anything you’d like to leave our listeners with today before we sign
off?

Dave Burke: Drink more water, that’d be it.

Sean Daily: Yes. We are a chronically dehydrated society, that’s
true. A lot of studies say that and you would actually mused about that
earlier about why that might be. One of the things I’ve heard–I’m no
expert–but they’ve done studies where the symptoms of thirst don’t
come forward. Our bodies aren’t very well prepared to indicate thirst
to us in an early warning system. So actually, what happens is often,
it comes up as hunger, so that also can lead to chronic overeating
because thirst will initially comes forth as being hunger. It’s not
until you’re already completely dehydrated that you actually get the
signal of being thirsty and dry mouth and things like that.

Dave Burke: That’s absolutely very true, Sean. I coached [xx]
football and we’re telling our 11 and 12-year-olds to drink water and
lots of water before a game. You know, a 12-year-old boy, once they’re
halfway through and they’re dying of thirst, they’re not going to tell
you. It’s too late at that point, so it’s a great point.

Sean Daily: Yes. So it has to be really proactive and not reactive
especially with water. Yes, great. Again, my guest today has been Dave
Burke, he’s the President and COO of Primo and Primo To Go, the company
that has developed a line of bottled water that is based on plants and
not oil with the containers.

Dave, we really appreciate you being on the program today.

Dave Burke: Sean, thanks so much. Thank you for having me.

Sean Daily: Thanks as always to everyone listening in today.
Remember, for more free on demand podcasts, articles, videos, and other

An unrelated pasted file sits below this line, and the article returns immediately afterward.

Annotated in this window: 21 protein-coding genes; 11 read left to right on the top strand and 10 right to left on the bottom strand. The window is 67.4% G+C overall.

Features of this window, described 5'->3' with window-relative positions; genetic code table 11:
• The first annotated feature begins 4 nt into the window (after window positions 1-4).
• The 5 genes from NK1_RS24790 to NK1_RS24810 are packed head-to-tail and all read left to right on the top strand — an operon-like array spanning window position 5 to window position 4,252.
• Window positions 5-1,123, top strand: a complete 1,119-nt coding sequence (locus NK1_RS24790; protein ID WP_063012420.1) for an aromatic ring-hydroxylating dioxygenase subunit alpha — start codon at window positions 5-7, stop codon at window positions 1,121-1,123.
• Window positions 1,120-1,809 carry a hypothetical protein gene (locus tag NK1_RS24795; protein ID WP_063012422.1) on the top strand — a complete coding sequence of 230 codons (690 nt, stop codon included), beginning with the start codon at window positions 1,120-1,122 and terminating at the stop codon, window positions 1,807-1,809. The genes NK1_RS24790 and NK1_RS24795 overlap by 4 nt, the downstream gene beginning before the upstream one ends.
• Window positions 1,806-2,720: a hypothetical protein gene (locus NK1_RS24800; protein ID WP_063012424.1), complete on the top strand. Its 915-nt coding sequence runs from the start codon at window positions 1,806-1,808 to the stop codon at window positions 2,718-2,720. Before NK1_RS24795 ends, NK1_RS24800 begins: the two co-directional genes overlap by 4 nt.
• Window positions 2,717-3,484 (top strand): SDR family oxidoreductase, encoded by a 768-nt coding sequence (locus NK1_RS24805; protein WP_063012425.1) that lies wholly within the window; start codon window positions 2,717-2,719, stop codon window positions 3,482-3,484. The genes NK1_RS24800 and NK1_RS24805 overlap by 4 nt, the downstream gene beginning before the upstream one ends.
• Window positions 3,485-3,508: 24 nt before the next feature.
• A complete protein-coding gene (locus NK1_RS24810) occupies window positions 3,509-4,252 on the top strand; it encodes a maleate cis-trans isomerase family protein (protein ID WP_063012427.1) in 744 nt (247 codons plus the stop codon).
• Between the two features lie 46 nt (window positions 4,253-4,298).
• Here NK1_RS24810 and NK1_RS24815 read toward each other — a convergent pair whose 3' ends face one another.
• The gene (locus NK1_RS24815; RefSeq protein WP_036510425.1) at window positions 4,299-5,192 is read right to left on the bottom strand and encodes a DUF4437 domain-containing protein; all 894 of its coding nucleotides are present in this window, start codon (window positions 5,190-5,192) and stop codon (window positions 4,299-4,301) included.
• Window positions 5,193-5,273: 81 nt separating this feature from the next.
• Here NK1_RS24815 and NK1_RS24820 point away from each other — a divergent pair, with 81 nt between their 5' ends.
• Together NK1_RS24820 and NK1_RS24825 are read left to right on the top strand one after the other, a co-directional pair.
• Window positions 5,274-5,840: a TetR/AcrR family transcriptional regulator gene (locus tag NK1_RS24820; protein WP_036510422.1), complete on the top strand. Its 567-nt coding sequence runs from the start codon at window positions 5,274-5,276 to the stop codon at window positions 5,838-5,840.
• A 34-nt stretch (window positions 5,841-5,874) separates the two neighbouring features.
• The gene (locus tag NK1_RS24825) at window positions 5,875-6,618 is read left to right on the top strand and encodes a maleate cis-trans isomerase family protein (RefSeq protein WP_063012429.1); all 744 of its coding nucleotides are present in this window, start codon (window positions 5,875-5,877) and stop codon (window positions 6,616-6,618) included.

information related to living a greener lifestyle, visit our website at
www.GreenLivingIdeas.com. We’d also love to hear your comments, feedback, and questions. Send us an email at Editors@GreenLivingIdeas.com.


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1 comment

  • The Evolution of Biodegradable Plastic

    Biodegradable plastic is plastic that biodegrades into humus when disposed of, due to the action of the micro-organisms that turn dead plant life into humus, the organic part of soil. The result is a rich and fertile soil.

    There have been three generatons of biodegradable plastic. The first was starch based plastic, PLA, almost always made out of corn. The second generation was oxo-biodegradable conventional plastic, and the third, the current generation, is biodegradable conventional plastic.

    PLA, or corn-based plastic

    PLA, or corn-based plastic, was the first generation of biodegradable plastic. It is still made and promoted by corporate giants that have huge financial and political power, such as the Dow Chemical Company, Cargill, Inc., and Archer Daniel Midlands, but it has many drawbacks.

    It is billed as ‘sustainable,’ as it is based on food sources, primarily corn. However, if all of the disposable plastic products in the world were made out of corn, 150,000,000 tons of corn would be used to make plastic. Prices for corn would rise dramatically, and third world hunger would increase even more dramatically. There are currently 850,000,000 hungry people in the third world. If we imagine that condition worsening greatly, the result could only be a humanitarian catastrophe of appalling proportions. That is the real ramification of ‘sustainability’ in today’s world.

    Furthermore, PLA isn’t a very good plastic. It imparts an off taste to water when used for water bottles, it melts when used as soup spoons, it’s weak, and therefore items made of it are heavy, it has a short shelf life, and it often starts to decay before use, while still on the shelf. What’s more, almost no recyclers accept it for recycling. In fact, recyclers dislike PLA and are trying to ban it, because it gets confused with more conventional plastics, and ruins their recycled plastic batches. Even commercial composters have a very limited appetite for PLA, as too much acid (the ‘A’ stands for acid,) interferes with the composting process.